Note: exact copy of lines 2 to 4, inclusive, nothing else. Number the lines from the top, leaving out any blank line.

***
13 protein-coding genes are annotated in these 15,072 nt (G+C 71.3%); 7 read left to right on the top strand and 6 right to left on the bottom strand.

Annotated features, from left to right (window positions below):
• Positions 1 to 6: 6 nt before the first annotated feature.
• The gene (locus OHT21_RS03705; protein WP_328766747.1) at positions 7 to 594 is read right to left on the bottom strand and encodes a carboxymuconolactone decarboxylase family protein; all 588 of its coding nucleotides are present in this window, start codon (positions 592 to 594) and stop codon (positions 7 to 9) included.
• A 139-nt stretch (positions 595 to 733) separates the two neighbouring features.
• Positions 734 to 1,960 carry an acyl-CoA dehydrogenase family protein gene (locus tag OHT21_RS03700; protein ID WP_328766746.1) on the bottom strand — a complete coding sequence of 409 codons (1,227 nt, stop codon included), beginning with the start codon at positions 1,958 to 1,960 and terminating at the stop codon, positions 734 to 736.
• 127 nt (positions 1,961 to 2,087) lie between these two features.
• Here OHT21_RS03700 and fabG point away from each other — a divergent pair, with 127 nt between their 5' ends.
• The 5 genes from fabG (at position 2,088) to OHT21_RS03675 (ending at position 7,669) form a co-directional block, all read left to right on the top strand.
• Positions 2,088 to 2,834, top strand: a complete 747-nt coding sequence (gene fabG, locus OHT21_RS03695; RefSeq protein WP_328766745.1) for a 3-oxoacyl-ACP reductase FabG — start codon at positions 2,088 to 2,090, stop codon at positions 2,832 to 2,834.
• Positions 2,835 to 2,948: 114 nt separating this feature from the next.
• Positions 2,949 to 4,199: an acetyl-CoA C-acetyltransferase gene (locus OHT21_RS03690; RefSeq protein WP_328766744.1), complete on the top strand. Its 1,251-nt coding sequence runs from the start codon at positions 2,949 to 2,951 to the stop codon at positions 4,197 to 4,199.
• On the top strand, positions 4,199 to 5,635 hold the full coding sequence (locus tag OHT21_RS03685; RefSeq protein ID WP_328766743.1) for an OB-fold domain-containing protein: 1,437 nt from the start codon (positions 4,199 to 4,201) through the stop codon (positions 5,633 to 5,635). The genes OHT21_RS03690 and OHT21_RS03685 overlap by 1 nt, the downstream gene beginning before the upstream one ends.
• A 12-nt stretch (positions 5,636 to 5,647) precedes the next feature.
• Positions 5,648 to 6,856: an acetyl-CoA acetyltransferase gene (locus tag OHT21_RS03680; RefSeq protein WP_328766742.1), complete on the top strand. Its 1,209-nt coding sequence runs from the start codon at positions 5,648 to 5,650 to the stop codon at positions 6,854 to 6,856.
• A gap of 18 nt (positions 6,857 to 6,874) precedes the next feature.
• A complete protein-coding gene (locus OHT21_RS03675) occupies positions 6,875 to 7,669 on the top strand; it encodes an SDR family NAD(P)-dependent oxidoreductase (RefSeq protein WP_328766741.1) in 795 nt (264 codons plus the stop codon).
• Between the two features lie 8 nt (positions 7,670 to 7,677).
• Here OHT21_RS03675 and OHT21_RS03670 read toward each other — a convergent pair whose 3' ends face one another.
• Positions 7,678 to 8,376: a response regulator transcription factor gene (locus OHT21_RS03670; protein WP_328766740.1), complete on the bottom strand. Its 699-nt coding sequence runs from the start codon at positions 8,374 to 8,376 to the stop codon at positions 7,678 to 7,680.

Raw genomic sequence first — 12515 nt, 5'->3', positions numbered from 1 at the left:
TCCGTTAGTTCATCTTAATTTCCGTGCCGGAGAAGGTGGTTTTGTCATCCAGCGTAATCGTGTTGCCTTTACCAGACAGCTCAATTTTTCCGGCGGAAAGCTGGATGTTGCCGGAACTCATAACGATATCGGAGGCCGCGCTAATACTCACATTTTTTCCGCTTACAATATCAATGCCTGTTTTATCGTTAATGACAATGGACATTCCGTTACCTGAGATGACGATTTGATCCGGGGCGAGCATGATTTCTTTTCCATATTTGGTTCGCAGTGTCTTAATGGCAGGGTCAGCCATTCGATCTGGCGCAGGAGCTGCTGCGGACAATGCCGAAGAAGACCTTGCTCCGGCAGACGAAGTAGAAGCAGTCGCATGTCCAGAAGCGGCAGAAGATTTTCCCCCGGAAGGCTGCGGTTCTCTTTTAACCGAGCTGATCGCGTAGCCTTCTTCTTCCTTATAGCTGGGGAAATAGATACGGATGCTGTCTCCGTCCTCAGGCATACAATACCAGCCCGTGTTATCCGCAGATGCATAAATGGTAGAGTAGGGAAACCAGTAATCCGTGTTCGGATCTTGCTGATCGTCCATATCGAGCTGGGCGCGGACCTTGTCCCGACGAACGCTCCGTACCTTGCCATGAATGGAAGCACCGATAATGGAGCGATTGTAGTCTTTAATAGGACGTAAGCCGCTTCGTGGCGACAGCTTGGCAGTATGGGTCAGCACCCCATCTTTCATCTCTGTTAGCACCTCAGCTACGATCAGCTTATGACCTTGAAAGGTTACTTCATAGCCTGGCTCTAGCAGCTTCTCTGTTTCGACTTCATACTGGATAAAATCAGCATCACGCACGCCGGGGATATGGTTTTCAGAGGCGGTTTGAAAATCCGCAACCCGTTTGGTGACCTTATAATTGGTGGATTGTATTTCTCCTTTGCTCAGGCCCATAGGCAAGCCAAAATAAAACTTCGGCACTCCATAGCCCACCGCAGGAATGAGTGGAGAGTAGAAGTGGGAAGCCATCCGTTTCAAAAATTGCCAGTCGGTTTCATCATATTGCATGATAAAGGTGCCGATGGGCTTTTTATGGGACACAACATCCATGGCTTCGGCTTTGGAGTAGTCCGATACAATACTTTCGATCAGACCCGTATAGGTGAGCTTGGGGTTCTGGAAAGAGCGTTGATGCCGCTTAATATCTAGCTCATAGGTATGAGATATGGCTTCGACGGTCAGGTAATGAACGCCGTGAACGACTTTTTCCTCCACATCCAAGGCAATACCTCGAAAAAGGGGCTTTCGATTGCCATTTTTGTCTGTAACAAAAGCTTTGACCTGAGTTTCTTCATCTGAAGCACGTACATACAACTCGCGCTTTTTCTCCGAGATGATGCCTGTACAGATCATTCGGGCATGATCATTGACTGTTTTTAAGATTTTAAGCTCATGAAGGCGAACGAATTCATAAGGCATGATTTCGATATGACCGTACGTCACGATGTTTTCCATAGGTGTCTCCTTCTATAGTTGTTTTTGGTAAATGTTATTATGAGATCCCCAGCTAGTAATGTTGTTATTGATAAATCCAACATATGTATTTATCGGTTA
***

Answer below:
Annotated features, from left to right (window positions below):
• Positions 1 to 6: 6 nt before the first annotated feature.
• The gene (locus OHT21_RS03705; protein WP_328766747.1) at positions 7 to 594 is read right to left on the bottom strand and encodes a carboxymuconolactone decarboxylase family protein; all 588 of its coding nucleotides are present in this window, start codon (positions 592 to 594) and stop codon (positions 7 to 9) included.